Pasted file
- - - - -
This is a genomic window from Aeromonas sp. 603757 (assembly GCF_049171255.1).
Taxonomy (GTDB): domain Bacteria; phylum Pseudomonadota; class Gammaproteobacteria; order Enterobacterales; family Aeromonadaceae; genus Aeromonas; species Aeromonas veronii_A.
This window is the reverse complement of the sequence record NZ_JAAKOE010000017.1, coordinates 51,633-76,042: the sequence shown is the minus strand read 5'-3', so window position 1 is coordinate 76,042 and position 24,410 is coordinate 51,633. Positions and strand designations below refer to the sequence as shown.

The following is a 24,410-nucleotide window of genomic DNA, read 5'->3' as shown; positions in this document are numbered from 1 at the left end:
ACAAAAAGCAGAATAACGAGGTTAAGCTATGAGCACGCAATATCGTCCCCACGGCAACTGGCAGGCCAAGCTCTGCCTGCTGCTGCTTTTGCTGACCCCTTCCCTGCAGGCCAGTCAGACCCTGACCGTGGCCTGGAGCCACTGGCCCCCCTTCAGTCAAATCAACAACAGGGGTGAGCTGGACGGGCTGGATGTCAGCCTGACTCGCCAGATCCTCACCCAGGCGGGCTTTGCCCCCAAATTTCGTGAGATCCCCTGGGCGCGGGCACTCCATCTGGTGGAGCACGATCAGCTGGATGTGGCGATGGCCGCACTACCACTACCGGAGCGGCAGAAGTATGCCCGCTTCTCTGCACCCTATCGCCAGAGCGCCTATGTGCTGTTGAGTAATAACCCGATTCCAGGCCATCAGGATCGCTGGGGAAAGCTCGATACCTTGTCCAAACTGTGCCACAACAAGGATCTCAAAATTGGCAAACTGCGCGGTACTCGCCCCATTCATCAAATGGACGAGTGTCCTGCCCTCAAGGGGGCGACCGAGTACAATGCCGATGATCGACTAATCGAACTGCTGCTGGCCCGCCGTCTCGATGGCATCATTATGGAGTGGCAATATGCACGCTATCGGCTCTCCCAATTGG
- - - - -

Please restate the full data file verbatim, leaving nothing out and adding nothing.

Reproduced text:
This is a genomic window from Aeromonas sp. 603757 (assembly GCF_049171255.1).
Taxonomy (GTDB): domain Bacteria; phylum Pseudomonadota; class Gammaproteobacteria; order Enterobacterales; family Aeromonadaceae; genus Aeromonas; species Aeromonas veronii_A.
This window is the reverse complement of the sequence record NZ_JAAKOE010000017.1, coordinates 51,633-76,042: the sequence shown is the minus strand read 5'-3', so window position 1 is coordinate 76,042 and position 24,410 is coordinate 51,633. Positions and strand designations below refer to the sequence as shown.

The following is a 24,410-nucleotide window of genomic DNA, read 5'->3' as shown; positions in this document are numbered from 1 at the left end:
ACAAAAAGCAGAATAACGAGGTTAAGCTATGAGCACGCAATATCGTCCCCACGGCAACTGGCAGGCCAAGCTCTGCCTGCTGCTGCTTTTGCTGACCCCTTCCCTGCAGGCCAGTCAGACCCTGACCGTGGCCTGGAGCCACTGGCCCCCCTTCAGTCAAATCAACAACAGGGGTGAGCTGGACGGGCTGGATGTCAGCCTGACTCGCCAGATCCTCACCCAGGCGGGCTTTGCCCCCAAATTTCGTGAGATCCCCTGGGCGCGGGCACTCCATCTGGTGGAGCACGATCAGCTGGATGTGGCGATGGCCGCACTACCACTACCGGAGCGGCAGAAGTATGCCCGCTTCTCTGCACCCTATCGCCAGAGCGCCTATGTGCTGTTGAGTAATAACCCGATTCCAGGCCATCAGGATCGCTGGGGAAAGCTCGATACCTTGTCCAAACTGTGCCACAACAAGGATCTCAAAATTGGCAAACTGCGCGGTACTCGCCCCATTCATCAAATGGACGAGTGTCCTGCCCTCAAGGGGGCGACCGAGTACAATGCCGATGATCGACTAATCGAACTGCTGCTGGCCCGCCGTCTCGATGGCATCATTATGGAGTGGCAATATGCACGCTATCGGCTCTCCCAATTGG